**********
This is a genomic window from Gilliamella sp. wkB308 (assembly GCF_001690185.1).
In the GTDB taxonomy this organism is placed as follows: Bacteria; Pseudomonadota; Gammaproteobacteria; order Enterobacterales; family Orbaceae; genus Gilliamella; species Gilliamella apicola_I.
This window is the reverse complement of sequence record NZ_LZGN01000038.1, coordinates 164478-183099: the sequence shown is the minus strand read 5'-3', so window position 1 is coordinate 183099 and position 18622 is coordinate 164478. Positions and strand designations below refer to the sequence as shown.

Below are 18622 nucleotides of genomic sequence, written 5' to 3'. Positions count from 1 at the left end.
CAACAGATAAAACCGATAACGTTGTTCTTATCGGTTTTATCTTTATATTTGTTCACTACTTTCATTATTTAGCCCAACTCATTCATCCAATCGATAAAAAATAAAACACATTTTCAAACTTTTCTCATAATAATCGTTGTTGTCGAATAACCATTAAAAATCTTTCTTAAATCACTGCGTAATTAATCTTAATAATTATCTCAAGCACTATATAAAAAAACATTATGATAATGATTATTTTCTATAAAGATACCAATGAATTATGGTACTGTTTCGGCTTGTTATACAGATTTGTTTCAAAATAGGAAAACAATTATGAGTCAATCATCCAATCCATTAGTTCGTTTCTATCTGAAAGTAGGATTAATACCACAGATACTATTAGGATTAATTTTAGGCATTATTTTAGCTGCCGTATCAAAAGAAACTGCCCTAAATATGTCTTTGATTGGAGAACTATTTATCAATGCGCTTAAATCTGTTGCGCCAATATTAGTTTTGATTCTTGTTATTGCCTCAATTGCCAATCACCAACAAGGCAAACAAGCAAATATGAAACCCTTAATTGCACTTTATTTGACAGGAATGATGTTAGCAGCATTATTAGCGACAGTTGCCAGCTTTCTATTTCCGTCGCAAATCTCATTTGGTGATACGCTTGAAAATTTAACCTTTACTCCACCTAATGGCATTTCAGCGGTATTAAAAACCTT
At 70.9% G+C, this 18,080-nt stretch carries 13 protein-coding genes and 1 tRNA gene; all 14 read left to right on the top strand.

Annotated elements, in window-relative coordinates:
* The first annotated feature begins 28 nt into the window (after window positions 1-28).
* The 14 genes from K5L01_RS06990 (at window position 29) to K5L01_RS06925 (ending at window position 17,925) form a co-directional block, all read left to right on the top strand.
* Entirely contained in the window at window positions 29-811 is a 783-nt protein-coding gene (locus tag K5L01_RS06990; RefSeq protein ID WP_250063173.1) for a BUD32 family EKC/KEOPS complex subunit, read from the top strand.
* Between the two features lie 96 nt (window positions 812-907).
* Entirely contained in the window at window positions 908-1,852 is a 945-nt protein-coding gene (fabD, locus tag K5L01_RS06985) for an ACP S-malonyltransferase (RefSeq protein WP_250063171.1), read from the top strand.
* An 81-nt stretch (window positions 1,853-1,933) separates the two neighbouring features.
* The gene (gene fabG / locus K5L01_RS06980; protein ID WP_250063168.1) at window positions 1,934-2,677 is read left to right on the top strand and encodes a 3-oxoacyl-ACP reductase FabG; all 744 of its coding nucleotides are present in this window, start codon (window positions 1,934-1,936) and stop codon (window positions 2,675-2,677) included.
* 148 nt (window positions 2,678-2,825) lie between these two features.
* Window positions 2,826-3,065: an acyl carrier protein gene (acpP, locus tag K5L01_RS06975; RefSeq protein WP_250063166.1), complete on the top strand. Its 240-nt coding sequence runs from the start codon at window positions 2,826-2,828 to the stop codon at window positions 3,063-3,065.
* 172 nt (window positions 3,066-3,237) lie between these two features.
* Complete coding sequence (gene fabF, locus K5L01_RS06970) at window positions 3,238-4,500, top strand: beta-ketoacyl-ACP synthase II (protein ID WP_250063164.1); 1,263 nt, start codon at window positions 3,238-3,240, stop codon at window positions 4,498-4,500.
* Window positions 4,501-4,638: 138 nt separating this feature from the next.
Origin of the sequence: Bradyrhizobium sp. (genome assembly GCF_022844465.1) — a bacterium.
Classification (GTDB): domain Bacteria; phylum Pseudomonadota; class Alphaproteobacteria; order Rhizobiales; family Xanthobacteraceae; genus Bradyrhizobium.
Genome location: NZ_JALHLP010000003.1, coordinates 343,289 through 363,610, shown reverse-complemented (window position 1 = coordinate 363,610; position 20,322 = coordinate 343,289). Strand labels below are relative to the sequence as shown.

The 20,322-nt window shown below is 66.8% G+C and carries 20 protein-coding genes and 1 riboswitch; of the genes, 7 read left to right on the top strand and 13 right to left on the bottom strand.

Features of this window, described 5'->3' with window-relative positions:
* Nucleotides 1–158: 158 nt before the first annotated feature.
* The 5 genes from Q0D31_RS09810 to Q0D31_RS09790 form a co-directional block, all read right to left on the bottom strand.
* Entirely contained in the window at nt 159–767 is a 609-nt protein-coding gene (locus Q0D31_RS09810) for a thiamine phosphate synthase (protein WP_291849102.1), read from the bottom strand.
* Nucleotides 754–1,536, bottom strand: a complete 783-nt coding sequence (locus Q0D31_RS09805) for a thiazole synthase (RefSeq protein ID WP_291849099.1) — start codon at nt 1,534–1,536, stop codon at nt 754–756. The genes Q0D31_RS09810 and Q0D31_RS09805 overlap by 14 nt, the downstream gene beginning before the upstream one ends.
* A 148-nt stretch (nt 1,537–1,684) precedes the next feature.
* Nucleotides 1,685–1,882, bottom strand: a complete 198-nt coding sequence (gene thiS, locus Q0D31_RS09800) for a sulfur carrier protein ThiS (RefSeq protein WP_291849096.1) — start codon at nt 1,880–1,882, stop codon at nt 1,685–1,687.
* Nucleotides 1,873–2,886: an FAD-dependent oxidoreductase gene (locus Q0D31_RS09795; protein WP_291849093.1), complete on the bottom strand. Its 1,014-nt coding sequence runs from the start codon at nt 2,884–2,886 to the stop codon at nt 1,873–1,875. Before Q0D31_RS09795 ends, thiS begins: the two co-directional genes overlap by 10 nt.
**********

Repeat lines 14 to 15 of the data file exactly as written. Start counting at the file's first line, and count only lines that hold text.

* The gene (gene fabG / locus K5L01_RS06980; protein ID WP_250063168.1) at window positions 1,934-2,677 is read left to right on the top strand and encodes a 3-oxoacyl-ACP reductase FabG; all 744 of its coding nucleotides are present in this window, start codon (window positions 1,934-1,936) and stop codon (window positions 2,675-2,677) included.
* 148 nt (window positions 2,678-2,825) lie between these two features.